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    Pointe du Hoc
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Pointe du Hoc
Pointe du Hoc

The pointe du Hoc was the scene of one of the operations of the Allied landings in Normandy on June 6, 1944. Situated between the beaches ofUtah Beach (to the west) and Omaha (to the east), the point had been fortified by the Germans (WN 751) and, according to Allied aerial reconnaissance, was equipped with heavy artillery whose range threatened both nearby beaches. It was deemed vital to the success of the landing that the artillery pieces be put out of action as quickly as possible. This mission was entrusted to the American 2nd Ranger Battalion, which succeeded in taking control of the site at the cost of heavy losses. Subsequently, the artillery pieces were revealed to have been moved by the Germans shortly beforehand and installed 1.3 km inland.

Prior to the landing of the 2nd Ranger Battalion scheduled for 6:30 a.m. on June 6, the Allied air force and navy had to bomb the Pointe du Hoc in order to neutralize the existing garrison of 125 German infantrymen and 80 German artillerymen.


To this end, on April 15, 1944, a powerful formation of Allied bombers from the land had flown over the Pointe du Hoc in three successive waves. The first bombs hit the large Guelinel farmhouse, now occupied only by the Germans, the Guelinel family having evacuated earlier. All the buildings were destroyed, including the barracks of the canteen built as an annex, as well as the stables and most of the horses used to pull the gun batteries.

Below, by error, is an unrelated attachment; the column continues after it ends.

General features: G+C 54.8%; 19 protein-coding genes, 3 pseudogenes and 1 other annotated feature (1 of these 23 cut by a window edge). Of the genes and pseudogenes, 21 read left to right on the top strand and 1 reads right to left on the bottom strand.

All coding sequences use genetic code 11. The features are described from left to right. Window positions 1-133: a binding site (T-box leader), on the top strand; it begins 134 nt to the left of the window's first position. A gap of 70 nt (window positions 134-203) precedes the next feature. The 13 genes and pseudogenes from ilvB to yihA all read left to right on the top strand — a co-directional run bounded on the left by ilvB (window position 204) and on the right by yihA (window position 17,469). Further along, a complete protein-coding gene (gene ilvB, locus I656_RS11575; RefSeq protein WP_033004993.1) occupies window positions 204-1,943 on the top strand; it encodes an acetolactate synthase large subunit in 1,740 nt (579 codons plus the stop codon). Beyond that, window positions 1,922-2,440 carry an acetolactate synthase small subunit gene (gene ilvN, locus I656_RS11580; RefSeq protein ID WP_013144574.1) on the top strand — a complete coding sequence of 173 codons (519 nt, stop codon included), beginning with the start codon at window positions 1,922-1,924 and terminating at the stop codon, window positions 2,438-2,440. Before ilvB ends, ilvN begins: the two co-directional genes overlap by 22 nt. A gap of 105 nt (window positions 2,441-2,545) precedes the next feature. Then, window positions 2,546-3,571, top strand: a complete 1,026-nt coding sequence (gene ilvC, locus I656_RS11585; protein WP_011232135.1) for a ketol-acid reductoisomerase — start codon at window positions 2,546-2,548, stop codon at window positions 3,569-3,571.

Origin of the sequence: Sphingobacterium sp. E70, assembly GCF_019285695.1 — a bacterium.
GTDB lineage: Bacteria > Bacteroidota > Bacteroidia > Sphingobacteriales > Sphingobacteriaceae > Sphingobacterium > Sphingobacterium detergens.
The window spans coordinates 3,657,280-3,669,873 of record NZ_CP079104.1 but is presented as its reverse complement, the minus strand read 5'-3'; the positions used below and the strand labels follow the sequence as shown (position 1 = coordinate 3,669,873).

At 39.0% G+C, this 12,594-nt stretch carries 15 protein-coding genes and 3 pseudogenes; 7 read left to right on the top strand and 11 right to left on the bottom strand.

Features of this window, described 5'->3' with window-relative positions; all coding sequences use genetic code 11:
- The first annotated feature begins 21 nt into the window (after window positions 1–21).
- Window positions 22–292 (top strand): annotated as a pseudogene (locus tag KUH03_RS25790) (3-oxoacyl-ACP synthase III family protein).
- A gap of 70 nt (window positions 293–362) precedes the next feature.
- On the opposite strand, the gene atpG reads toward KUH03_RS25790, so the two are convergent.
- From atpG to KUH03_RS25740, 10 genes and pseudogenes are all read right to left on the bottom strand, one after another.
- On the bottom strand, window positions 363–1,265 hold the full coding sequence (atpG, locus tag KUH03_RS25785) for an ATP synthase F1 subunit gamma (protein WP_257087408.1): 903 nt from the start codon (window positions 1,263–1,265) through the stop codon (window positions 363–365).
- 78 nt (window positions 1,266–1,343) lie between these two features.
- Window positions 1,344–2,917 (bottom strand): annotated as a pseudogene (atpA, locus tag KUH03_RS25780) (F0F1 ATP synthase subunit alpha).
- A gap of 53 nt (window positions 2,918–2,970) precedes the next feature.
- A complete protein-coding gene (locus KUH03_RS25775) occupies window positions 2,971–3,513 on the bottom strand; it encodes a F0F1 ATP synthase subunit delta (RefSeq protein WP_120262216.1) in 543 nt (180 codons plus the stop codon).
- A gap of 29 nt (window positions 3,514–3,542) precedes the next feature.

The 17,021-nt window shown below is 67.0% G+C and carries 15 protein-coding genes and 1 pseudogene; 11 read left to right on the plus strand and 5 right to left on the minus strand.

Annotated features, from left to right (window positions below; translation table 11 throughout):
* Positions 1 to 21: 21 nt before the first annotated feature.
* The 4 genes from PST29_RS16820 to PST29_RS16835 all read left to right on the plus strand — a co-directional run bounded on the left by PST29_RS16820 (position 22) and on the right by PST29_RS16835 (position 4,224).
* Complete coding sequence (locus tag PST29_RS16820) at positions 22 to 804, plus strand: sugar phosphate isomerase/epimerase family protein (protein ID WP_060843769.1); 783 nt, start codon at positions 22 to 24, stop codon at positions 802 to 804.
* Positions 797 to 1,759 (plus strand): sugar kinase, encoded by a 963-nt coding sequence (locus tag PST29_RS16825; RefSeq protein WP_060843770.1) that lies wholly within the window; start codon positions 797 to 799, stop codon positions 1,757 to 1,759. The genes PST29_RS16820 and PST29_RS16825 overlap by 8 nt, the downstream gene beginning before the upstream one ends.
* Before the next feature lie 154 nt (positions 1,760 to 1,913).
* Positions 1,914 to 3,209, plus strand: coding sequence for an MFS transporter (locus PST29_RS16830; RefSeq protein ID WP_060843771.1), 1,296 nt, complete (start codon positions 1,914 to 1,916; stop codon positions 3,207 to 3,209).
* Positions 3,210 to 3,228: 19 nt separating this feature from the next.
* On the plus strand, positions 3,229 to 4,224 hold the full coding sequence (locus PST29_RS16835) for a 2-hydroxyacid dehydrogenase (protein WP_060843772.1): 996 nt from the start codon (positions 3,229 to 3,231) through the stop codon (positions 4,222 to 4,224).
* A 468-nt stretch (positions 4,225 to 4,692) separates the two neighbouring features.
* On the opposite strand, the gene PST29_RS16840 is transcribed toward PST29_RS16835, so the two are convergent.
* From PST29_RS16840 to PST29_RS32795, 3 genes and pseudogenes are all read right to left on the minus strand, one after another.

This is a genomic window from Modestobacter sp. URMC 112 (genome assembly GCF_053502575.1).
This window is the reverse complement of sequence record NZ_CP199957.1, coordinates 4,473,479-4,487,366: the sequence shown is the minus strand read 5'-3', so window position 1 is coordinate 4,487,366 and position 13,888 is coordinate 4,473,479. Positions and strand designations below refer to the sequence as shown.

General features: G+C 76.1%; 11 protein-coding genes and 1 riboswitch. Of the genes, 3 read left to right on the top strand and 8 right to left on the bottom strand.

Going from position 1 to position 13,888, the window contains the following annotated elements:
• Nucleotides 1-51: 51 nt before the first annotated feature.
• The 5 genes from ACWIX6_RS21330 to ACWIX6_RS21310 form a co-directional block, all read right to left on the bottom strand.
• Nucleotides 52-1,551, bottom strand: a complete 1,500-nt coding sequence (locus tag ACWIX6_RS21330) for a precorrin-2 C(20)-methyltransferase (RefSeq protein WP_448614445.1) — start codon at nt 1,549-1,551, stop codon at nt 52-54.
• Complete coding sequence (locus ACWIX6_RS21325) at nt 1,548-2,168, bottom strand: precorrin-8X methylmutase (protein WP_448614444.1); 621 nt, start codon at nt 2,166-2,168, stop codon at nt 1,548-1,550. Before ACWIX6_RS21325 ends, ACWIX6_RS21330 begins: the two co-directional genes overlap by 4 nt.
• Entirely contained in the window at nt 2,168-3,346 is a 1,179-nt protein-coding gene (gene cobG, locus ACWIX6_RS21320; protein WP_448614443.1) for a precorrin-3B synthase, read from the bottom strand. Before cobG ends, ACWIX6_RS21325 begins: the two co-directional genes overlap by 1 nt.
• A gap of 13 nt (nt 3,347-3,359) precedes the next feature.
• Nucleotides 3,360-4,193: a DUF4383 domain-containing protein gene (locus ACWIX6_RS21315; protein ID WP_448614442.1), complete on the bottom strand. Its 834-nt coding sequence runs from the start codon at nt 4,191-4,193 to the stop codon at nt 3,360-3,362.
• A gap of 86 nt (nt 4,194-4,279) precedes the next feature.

According to German soldiers (Benno Müller, Emil Kaufman), in the course of this action two cribs were destroyed, and three of the six long-tube guns were severely damaged or rendered unusable. On the night of April 25 to 26 the intact guns were moved inland, 1,300 meters upstream, to a sunken road where they were ready to fire. To give the lie to future Allied reconnaissance flights, the battery commander had dummy guns and telegraph poles hastily erected in the unoccupied hollows. From that date onwards, the Todt organization stopped all new construction on the site, which was considered to be at risk3. The final D-Day bombardment took place on June 4, with 85 Douglas A-20 Havoc aircraft dropping almost 100 tons of bombs on the Pointe. The result was deemed satisfactory.

Then it was the heavy bombers of Operation Flashlamp, 35 Boeing B-17s, who pounded the site again on the morning of June 5, again dropping 100 tons of bombs, destroying a cannon and an ammunition bunker. Barely damaging, despite direct hits, three bomb-proof bunkers where personnel were stationed. This despite the materials used, notably high-explosive 500-pound bombs which were insufficient to pierce the shelters designed to withstand 1,000-pound bombs. Before D-Day itself, some 380 tons of bombs were dropped on the Pointe du Hoc.

At 4:30 a.m., ten LCAs (Landing Craft Assault) and four DUKWs had to be launched. Two of the DUKWs are each carrying a 33-meter-high fireman's ladder borrowed from the London Fire Brigade, while the LCAs are equipped with rocket launchers that will send ropes and rope ladders to the top of the cliff, as well as extendible ladders that will be assembled on site. At 6:30 a.m., James Earl Rudder's 225 men are to land on the beach and then climb the cliff to destroy the German artillery.